Last week I reported that Chase was no longer offering the Amtrak credit card (See: Chase kills the Amtrak card. Why you might care…). Then, I reported that working signup links had been found (See: Amtrak zombie links found; should you hop on?). Then, the next day, the last remaining links died. So what? Who would want an Amtrak credit card anyway? The answer is that the Amtrak credit card unlocks the ability to transfer points from Amtrak to Choice Privileges at a 1 to 3 ratio. 5,000 Amtrak points becomes 15,000 Choice points. That then begs the next question: why would anyone want Choice points?
Why Choice Privileges Points?
This question was answered in depth recently by Travel is Free: Best use of Choice points. To summarize:
- Redeem for low category Choice hotels. Travel is Free lists a few terrific (?) hotels around the world that cost just 6,000 to 12,000 points per night.
- Redeem for Preferred Hotel Group hotels. These are mostly luxury hotels that range from 30,000 to 60,000 points per night. A number of these were listed in Travel & Leisure’s Top 500 Hotels. Drew even created a Google Map to make it easy to find participating Preferred Hotels: Click here to view map.
- Transfer to Southwest Rapid Rewards in order to earn a Companion Pass. 6,000 Choice points can be converted to 1,800 Southwest points, and unlike transfers from Ultimate Rewards, these points do count towards the Southwest Companion Pass. For those with the Amtrak credit card or Amtrak elite status, this makes it possible to transfer from Ultimate Rewards in a way that is valid towards the Southwest Companion Pass. Drew gives the following example: 8,000 Chase points – > 8,000 Amtrak points -> 24,000 Choice points -> 7,200 Southwest points. With this approach you do lose 10% of your points, but you gain progress towards the Companion Pass.
Options for earning Choice points other than Amtrak
This is republished from last week’s post, with slight corrections:
- Credit card: I suppose you could get the Barclaycard Choice Privileges credit card (found here, scroll down a bit). It offers 5 points per dollar at Choice Hotels, but only 2 points per dollar elsewhere. I’ll pass.
- Stay at Choice Hotels: Point earnings are either 5 or 10 points per dollar plus a percent bonus if you have elite status. At 10 points per dollar earnings, one would have to spend $3,000 at Choice hotels to earn one free 30,000 point night. Yeah. No.
- Transfer from Diner’s Club: Found on my Transfer Partner Master List, one can transfer 1250 Diner’s Club points into 2400 Choice points. That’s pretty good except that Diners Club cards are no longer open to new applicants, and everyone many I know who had the card has been shut down.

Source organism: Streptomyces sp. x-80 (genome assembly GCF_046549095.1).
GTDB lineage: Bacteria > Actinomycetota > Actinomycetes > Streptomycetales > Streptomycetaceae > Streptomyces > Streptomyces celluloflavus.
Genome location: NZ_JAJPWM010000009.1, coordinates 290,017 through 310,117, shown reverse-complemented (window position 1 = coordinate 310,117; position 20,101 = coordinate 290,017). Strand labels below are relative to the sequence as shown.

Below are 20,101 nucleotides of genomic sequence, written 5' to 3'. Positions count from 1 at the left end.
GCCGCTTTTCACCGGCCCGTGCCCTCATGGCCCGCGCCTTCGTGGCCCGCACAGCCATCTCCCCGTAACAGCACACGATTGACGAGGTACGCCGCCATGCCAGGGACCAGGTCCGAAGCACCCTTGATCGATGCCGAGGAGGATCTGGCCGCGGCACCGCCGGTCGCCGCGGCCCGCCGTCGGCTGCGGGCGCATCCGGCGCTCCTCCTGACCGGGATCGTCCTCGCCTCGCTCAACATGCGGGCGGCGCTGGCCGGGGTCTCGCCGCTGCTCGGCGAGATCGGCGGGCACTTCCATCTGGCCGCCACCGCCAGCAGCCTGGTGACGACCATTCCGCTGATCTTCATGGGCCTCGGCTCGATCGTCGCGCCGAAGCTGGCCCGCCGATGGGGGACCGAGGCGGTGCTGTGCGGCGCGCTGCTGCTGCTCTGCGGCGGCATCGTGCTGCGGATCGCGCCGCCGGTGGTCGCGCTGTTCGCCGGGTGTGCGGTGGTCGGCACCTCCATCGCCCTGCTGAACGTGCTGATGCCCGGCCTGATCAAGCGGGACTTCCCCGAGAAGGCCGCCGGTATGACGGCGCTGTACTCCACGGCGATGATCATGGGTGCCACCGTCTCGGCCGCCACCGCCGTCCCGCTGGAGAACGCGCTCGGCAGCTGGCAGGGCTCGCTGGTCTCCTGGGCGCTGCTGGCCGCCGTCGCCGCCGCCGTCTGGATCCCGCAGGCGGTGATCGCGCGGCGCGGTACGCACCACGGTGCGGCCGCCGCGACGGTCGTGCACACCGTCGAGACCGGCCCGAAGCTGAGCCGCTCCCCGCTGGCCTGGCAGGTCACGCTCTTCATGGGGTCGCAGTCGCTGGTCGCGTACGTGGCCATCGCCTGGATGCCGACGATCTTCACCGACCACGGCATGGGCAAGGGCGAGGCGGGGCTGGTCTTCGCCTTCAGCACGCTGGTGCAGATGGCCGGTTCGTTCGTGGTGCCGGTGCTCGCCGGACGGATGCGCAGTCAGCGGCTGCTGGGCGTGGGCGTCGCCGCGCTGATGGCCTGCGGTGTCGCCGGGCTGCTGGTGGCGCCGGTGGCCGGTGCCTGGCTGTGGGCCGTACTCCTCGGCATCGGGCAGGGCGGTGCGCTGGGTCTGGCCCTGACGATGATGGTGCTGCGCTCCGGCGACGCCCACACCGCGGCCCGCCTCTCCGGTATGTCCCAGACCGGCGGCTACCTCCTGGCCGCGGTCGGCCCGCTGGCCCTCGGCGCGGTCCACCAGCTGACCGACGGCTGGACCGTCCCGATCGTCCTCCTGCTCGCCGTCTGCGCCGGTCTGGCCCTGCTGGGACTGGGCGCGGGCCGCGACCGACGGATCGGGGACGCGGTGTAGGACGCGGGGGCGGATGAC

- Transfer from Amex Membership Rewards: Also found on the Transfer Partner Master List, one can transfer from Membership Rewards to Choice at a one to one ratio. No thanks. Membership Rewards are much more valuable when transferred to airline programs.
- Points plus cash trick: Loyalty Traveler shows how to buy Choice points at the rate of $7.50 per 1,000 points. That means a 30,000 point stay would cost $225, and a 60,000 point stay would cost $450. I’m sure that those prices would be a big discount off the usual rate for these top hotels, but it doesn’t exactly seem like much of a bargain to me.
- Daily Getaways: Each year, Amex and the US Travel Association team up to sell “Daily Getaways.” (Note: this year Amex doesn’t appear to be a partner). These are often deals for buying hotel points cheaply. Last year, Choice points were available for as little as .42 cents per point. If the same deal returns this year, that would mean that 30,000 point nights would cost only $126 and 60,000 point nights would cost only $252. At those rates, it might be worth going for. Keep in mind, though, that Daily Getaway deals are usually available in extremely limited quantities so you have to be ready to buy the moment they go on sale (even then, you might not be quick enough with some deals).
Daily Getaways 2015
The first three weeks of this year’s Daily Getaways have now been announced. I’ll cover other deals in future posts, but for now we’ll look at the Choice Hotels deals available Friday, April 3rd. Each deal is advertised as a two or three night stay, but they’re really selling Choice Privileges points at a discount. Here are the details:
|Offer||# Available||Points||Cost Per Point|
At prices ranging from .4 to .45 cents per point, should you buy?
Compared to buying points directly from Choice (1.1 cents per point) or via the Points plus Cash trick (.75 cents per point), the Daily Getaway prices are a steal. But, are the points worth even that much?